Milk is not as much the story of Harvey Milk as it is the story of a revolution with one charismatic personality at its center. Starting as a humble but civic-minded businessman in San Fransisco's Castro district in the mid-1970's, Harvey Milk (Sean Penn) was drawn into the world of politics through his involvement in the growing gay community in his neighborhood. Spurned into action, Harvey goes through three unsuccessful campaigns for public office, gaining allies and support as well as enemies with each attempt. When he finally becomes America's first gay publicly-elected official, he finds that things don't get easier. An expert at the theater of politics, Harvey used the media and grass-roots movements to affect change. He started speeches by saying "I'm Harvey Milk and I'm here to recruit you," demonstrating his belief that there is power in numbers and that when united behind a cause, minorities can make up a majority. As he gains support and influence, Harvey also gains powerful enemies who turn out to be his undoing, but the revolution he led grew and lives on, becoming more powerful than the actions of one man.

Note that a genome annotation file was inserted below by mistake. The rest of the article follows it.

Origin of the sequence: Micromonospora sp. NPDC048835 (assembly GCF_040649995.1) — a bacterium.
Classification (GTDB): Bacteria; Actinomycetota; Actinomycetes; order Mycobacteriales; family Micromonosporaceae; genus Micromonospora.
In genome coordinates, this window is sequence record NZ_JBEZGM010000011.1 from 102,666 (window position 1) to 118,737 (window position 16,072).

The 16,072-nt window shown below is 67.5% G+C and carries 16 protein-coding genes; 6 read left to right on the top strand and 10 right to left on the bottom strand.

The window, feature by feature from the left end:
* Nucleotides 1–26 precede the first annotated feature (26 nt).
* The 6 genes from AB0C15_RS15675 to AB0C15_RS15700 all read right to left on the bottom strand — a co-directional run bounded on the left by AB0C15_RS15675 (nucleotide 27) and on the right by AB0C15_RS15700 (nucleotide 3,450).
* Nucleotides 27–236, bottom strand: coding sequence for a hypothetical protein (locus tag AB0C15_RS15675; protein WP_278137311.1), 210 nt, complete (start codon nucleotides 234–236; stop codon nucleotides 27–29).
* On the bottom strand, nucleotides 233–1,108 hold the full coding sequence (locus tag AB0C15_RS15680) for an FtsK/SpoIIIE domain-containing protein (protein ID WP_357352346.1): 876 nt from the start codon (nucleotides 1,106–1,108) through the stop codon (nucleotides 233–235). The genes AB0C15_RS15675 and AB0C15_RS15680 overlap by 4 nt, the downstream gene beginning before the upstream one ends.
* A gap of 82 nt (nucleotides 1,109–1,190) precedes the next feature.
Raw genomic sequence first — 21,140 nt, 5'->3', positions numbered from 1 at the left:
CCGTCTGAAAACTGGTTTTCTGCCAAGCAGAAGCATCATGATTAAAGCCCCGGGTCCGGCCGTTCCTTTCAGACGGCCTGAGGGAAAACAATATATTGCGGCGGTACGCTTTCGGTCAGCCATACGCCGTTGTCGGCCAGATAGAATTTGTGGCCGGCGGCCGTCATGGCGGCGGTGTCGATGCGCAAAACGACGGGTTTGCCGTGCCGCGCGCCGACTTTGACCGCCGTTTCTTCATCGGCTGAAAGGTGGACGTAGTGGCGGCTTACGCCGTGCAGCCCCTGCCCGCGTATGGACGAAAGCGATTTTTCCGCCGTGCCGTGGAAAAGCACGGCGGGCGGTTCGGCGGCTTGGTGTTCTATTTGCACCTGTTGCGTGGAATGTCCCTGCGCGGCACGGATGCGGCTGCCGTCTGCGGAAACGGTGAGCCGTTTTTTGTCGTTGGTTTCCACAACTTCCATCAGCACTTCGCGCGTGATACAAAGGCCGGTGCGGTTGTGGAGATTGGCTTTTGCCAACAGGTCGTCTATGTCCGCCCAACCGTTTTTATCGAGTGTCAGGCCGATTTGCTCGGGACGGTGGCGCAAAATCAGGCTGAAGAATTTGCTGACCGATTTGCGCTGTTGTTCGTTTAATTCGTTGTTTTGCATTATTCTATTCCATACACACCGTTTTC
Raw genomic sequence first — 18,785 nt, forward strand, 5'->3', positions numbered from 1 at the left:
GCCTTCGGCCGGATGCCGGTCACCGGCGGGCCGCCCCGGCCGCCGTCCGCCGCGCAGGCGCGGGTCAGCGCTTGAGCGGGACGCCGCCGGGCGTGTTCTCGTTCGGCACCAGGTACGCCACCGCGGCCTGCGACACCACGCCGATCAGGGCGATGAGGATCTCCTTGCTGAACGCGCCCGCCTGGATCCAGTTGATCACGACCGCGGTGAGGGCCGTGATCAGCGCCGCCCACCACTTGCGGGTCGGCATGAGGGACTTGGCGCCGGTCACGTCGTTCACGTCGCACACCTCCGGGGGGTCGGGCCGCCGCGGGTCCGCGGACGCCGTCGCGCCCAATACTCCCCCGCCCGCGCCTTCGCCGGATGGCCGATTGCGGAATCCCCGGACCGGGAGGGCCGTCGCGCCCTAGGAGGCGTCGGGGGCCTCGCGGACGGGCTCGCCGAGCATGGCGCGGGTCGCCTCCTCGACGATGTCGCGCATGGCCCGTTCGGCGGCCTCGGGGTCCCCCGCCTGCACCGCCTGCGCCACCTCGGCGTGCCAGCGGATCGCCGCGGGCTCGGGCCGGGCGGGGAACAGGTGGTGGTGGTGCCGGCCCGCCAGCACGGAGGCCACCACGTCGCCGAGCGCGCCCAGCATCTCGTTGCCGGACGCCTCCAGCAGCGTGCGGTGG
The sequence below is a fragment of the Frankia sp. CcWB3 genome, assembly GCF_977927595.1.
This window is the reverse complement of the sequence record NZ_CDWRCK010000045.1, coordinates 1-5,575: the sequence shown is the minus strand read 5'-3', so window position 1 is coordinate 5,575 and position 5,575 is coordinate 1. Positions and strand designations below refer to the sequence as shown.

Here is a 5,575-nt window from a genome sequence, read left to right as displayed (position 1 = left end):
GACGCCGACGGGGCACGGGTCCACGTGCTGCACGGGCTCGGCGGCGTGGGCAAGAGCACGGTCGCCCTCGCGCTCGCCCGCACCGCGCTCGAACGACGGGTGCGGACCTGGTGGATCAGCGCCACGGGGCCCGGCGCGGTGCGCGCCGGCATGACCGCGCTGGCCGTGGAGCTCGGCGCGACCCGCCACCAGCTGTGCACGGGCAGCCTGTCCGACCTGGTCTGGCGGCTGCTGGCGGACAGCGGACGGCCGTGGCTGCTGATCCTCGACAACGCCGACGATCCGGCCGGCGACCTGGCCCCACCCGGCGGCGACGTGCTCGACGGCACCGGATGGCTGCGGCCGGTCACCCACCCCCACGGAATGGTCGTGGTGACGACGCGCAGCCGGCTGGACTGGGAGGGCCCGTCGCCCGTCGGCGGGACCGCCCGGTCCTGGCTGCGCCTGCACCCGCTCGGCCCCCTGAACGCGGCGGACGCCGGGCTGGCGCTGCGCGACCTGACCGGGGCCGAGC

Milk is up for eight Academy Awards: Best Actor (Penn), Best Supporting Actor (Josh Brolin), Costumes, Editing, Score, Screenplay, Directing, and Best Picture. Brolin and Penn each have big competition and aren't likely choices. I'd love to see Danny Elfman's score awarded, but pop songs were used as much as original music, so a film with more sustained use of score is more likely to win. The costumes were period, but it was a recent period and will be considered to have a lower degree of difficulty than some other films. Milk will probably not win its Editing or Directing nominations. As for Best Picture, it's impossible not to draw parallels between Harvey's struggle against Issue 6 in the movie to the recent outrage over California's Proposition 8 - a ballot measure opposed by many current Academy voters. It's a very timely movie that brings up current events and strong emotions, but it will lose ground against flashier fare and epics. Its best shot is for Best Original screenplay. The story of Harvey Milk has been kicked around Hollywood for years and it was only recently that someone had the novel idea to focus on the political movement rather than the politician. Besides, it's the only Best Picture nominee in the Original Screenplay category.